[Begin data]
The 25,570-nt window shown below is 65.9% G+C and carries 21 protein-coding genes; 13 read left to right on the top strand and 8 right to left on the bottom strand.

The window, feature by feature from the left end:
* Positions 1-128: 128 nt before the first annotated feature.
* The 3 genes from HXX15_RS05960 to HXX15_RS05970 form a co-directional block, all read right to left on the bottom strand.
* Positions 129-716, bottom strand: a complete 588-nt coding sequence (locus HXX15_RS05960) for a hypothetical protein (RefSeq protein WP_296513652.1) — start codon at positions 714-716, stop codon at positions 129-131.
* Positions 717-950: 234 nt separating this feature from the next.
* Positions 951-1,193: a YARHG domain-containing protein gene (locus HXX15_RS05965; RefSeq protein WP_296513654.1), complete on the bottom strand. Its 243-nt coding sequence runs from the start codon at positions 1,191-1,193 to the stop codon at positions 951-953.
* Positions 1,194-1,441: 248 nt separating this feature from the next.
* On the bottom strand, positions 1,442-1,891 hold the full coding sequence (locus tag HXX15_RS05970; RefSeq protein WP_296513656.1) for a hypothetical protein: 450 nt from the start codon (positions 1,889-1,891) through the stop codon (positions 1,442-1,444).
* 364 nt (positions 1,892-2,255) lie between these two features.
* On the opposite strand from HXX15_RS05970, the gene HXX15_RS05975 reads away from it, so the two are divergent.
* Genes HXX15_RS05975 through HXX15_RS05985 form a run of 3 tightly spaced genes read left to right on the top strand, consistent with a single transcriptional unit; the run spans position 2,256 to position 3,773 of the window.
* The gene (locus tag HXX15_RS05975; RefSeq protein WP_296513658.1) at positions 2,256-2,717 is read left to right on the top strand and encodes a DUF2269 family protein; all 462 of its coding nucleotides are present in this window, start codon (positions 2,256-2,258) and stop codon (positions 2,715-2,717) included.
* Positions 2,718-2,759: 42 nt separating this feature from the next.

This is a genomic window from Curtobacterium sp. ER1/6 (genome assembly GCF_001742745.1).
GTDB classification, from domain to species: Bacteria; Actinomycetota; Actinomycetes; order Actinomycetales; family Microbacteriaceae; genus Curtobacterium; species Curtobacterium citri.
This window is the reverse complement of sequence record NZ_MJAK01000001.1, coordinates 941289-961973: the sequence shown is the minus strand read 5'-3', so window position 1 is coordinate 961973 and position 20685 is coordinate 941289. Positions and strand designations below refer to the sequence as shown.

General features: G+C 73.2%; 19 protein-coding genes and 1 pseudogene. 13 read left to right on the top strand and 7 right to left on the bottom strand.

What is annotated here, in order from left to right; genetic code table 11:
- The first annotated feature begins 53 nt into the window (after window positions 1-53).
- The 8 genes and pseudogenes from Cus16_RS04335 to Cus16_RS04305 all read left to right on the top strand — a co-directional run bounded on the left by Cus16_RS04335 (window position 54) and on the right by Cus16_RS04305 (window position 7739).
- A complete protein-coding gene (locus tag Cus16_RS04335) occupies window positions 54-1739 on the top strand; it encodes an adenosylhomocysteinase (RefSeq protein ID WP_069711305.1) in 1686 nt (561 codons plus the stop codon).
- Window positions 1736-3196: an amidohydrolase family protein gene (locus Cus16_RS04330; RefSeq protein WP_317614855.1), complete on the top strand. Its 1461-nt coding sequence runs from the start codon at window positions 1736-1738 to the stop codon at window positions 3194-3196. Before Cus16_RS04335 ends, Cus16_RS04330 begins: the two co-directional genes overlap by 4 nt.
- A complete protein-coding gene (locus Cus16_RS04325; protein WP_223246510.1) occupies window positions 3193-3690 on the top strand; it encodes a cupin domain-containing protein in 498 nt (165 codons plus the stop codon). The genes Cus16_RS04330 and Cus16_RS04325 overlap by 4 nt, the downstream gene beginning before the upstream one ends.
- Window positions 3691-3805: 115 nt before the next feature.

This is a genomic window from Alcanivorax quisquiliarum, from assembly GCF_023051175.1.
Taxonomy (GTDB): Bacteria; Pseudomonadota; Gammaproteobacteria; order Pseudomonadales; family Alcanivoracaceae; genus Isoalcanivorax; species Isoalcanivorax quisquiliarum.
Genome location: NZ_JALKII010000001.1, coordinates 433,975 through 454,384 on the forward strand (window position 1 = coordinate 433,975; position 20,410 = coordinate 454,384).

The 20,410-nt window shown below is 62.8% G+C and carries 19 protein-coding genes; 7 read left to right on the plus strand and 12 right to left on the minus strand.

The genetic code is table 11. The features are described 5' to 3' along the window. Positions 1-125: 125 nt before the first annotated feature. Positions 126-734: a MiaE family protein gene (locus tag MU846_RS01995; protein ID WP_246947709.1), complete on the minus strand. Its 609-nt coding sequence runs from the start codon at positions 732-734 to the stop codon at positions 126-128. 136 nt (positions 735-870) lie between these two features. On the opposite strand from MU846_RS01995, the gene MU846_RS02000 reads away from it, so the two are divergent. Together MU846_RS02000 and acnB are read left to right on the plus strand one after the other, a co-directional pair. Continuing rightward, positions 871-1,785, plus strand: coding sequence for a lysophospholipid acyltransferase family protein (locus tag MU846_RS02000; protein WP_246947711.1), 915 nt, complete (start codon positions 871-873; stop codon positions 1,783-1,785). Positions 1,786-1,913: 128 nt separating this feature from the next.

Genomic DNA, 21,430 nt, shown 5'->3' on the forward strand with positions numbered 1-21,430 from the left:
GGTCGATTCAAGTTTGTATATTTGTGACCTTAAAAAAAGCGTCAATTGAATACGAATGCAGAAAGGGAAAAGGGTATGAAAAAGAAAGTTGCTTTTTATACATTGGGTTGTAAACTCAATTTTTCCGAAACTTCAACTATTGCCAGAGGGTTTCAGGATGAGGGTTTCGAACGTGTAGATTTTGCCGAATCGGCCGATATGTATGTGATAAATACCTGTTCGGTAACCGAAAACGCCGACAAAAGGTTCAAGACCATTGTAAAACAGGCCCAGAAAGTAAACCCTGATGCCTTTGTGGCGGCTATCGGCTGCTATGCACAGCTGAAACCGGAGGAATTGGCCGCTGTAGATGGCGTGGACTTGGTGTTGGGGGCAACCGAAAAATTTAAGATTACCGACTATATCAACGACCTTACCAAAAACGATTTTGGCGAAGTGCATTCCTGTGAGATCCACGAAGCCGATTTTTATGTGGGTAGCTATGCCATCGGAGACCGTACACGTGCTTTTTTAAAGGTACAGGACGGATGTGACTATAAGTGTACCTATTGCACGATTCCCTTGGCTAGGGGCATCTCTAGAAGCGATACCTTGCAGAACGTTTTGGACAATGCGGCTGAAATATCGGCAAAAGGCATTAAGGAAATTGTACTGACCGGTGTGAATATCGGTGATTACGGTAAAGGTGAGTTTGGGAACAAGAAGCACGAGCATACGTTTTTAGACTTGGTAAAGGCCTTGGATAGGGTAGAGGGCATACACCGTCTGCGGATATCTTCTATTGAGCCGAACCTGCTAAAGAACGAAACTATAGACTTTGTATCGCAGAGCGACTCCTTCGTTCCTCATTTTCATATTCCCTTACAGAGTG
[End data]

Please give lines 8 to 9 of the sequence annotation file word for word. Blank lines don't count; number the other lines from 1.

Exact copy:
* Positions 1,194-1,441: 248 nt separating this feature from the next.
* On the bottom strand, positions 1,442-1,891 hold the full coding sequence (locus tag HXX15_RS05970; RefSeq protein WP_296513656.1) for a hypothetical protein: 450 nt from the start codon (positions 1,889-1,891) through the stop codon (positions 1,442-1,444).